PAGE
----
The End of Teachers?

August 2, 2010

Culture

Do you think computers can replace a teacher? Do you consider a child educated if his head is full of facts? Hmmm…..

BBC News has a very interesting article:

Using computers to teach children with no teachers

A 10-year experiment that started with Indian slum children being given access to computers has produced a new concept for education, a conference has heard.

Professor Sugata Mitra first introduced children in a Delhi slum to computers in 1999.

He has watched the children teach themselves – and others – how to use the machines and gather information.

Follow up experiments suggest children around the world can learn complex tasks quickly with little supervision.

“I think we have stumbled across a self-organising system with learning as an emergent behaviour,” he told the TED Global (Technology, Entertainment and Design) conference.

Professor Mitra’s work began when he was working for a software company and decided to embed a computer in the wall of his office in Delhi that was facing a slum.

“The children barely went to school, they didn’t know any English, they had never seen a computer before and they didn’t know what the internet was.”

To his surprise, the children quickly figured out how to use the computers and access the internet.

“I repeated the experiment across India and noticed that children will learn to do what they want to learn to do.”

…”I wanted to test the limits of this system,” he said. “I set myself an impossible target: can Tamil speaking 12-year-olds in south India teach themselves biotechnology in English on their own?”

The researcher gathered 26 children and gave them computers preloaded with information in English.

“I told them: ‘there is some very difficult stuff on this computer, I won’t be surprised if you don’t understand anything’.”

Two months later, he returned.

Initially the children said they had not learnt anything, despite the fact that they used the computers everyday.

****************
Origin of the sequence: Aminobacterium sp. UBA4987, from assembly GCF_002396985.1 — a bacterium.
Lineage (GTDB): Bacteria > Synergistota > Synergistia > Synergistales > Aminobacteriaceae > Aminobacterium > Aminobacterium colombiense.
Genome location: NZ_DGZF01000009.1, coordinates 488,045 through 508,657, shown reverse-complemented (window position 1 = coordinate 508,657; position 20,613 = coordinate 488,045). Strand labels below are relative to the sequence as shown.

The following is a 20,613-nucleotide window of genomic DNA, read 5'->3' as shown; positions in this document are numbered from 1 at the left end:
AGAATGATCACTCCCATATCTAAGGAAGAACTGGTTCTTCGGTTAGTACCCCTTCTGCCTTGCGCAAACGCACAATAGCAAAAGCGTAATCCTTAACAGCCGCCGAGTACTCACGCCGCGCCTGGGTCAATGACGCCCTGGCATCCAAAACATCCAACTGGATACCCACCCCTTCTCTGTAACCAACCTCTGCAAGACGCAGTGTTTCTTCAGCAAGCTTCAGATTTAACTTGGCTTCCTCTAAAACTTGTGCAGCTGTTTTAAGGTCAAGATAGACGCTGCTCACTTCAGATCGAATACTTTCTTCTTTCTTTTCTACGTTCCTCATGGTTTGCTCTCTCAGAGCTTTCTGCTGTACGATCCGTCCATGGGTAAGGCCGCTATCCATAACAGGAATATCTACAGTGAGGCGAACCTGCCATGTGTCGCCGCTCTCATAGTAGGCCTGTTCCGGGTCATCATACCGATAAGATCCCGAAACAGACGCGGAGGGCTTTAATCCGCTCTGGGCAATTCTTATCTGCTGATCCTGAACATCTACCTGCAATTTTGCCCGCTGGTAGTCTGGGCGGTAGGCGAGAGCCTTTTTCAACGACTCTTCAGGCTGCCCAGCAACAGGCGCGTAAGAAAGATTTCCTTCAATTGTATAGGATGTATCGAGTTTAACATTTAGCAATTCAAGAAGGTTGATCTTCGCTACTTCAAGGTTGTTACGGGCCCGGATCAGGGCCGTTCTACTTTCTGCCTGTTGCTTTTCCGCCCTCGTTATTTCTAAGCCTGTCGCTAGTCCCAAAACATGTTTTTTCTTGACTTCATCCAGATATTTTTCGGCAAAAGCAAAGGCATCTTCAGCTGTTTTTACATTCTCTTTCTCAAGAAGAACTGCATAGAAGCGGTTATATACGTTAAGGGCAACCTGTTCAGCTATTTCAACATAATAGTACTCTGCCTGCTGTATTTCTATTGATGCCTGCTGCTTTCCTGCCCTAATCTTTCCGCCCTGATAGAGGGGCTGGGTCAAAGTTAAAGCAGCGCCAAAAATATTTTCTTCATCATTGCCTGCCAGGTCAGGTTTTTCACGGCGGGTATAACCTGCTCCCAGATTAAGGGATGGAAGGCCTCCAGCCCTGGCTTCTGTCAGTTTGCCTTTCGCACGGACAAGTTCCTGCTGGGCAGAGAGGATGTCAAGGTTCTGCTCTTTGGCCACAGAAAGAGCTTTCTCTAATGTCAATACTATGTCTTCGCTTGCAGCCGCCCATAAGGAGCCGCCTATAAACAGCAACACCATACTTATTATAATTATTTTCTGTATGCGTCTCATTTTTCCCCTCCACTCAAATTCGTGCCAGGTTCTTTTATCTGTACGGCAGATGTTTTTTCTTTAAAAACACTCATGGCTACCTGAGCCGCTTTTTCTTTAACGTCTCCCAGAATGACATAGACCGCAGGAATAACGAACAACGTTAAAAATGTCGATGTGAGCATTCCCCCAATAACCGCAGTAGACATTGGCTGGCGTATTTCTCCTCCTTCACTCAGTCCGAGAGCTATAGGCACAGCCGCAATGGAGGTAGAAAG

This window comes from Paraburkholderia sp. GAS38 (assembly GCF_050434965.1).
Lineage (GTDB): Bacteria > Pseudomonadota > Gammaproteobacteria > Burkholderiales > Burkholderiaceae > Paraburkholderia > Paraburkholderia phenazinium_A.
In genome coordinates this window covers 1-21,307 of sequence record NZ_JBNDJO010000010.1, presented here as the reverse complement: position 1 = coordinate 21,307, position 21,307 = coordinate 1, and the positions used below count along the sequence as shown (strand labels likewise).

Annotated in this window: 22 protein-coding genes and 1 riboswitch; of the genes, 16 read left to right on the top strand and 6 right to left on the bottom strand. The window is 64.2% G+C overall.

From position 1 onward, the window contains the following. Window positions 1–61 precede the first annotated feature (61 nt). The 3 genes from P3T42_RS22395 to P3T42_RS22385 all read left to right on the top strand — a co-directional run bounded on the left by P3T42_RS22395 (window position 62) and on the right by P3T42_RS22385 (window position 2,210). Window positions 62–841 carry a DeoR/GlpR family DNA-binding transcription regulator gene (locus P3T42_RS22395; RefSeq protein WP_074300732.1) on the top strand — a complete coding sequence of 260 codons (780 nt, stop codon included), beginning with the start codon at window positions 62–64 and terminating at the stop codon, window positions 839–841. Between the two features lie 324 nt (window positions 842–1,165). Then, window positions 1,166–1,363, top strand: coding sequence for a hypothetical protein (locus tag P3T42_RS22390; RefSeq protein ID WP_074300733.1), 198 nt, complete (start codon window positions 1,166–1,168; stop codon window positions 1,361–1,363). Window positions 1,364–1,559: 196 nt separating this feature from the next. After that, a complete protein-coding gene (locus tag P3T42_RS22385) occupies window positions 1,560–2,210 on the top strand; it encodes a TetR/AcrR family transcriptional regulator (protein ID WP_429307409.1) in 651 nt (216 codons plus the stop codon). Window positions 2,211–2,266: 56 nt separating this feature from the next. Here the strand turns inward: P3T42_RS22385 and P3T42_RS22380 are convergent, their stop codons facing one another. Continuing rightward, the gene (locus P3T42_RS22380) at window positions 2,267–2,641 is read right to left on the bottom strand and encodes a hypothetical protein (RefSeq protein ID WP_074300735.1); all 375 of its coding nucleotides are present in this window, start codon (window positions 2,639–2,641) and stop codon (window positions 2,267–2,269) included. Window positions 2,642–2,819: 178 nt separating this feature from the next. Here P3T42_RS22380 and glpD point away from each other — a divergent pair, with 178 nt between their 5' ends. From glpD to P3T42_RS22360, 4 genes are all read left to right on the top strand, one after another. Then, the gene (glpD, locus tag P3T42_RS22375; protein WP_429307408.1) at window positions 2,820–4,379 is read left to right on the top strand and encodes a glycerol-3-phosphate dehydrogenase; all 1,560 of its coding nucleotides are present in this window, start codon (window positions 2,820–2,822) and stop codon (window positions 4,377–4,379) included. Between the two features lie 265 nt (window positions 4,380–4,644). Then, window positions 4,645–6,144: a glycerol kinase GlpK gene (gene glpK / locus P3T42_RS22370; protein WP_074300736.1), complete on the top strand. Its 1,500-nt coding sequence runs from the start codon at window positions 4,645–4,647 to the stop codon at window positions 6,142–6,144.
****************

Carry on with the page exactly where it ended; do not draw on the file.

“Then a 12-year-old girl raised her hand and said ‘apart from the fact that improper replication of the DNA contributes to genetic disease – we’ve understood nothing else’.”

The article is quite long but very readable. I’m interested in things like this, because I like to learn about cultures, and because I home-educate my children. While my children’s reading comprehension skills are very high, I don’t think a computer can ever replace a teacher. I also think it all depends on what the term “getting an education” means. Is “getting an education” just a method of stuffing a kid’s brain with facts (that is, merely exposing a child with knowledgeable facts)? Or is getting an education a method of using facts to process thoughts and skills (showing the child how to take knowledge and apply it in life, aka, wisdom). A computer cannot teach wisdom. It can offer knowledge. I think that’s a notable difference.
What do you think?

Plus, as any parents realizes, there comes a phase in the child’s life when the child determines that he no longer needs to learn anything anymore (usually about age 13 or 14)– he thinks he is smart enough! Haha, now that’s usually when a teacher comes in REAL handy…

When I was a boy of fourteen, my father was so ignorant I could hardly stand to have the old man around. But when I got to be twenty-one, I was astonished at how much he had learned. Mark Twain

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3 Responses to “The End of Teachers?”

  1. Jen Says:

    This is interesting. If a child wants to acquire knowledge, or an adult for that matter, they will. Having it shoved down their throats with minimal discussion like they do in our public school system doesn’t work. I like this idea and for knowledge starved children it might work very well. I’m not sure how it would do here in the US however. I’m going to read more about this.

  2. Karen & Gerard Says:

    Computers are a great tool for education, but won’t be replacing teachers any time soon. Kids need understanding and acceptance and love from a teacher can’t be duplicated by a computer.

  3. Secondary Roads Says:

    The fallacy is to think that because kids (and adults) can learn some things by using a computer that anyone can learn anything by the same means. OSFA (One Size Fits All) does not apply.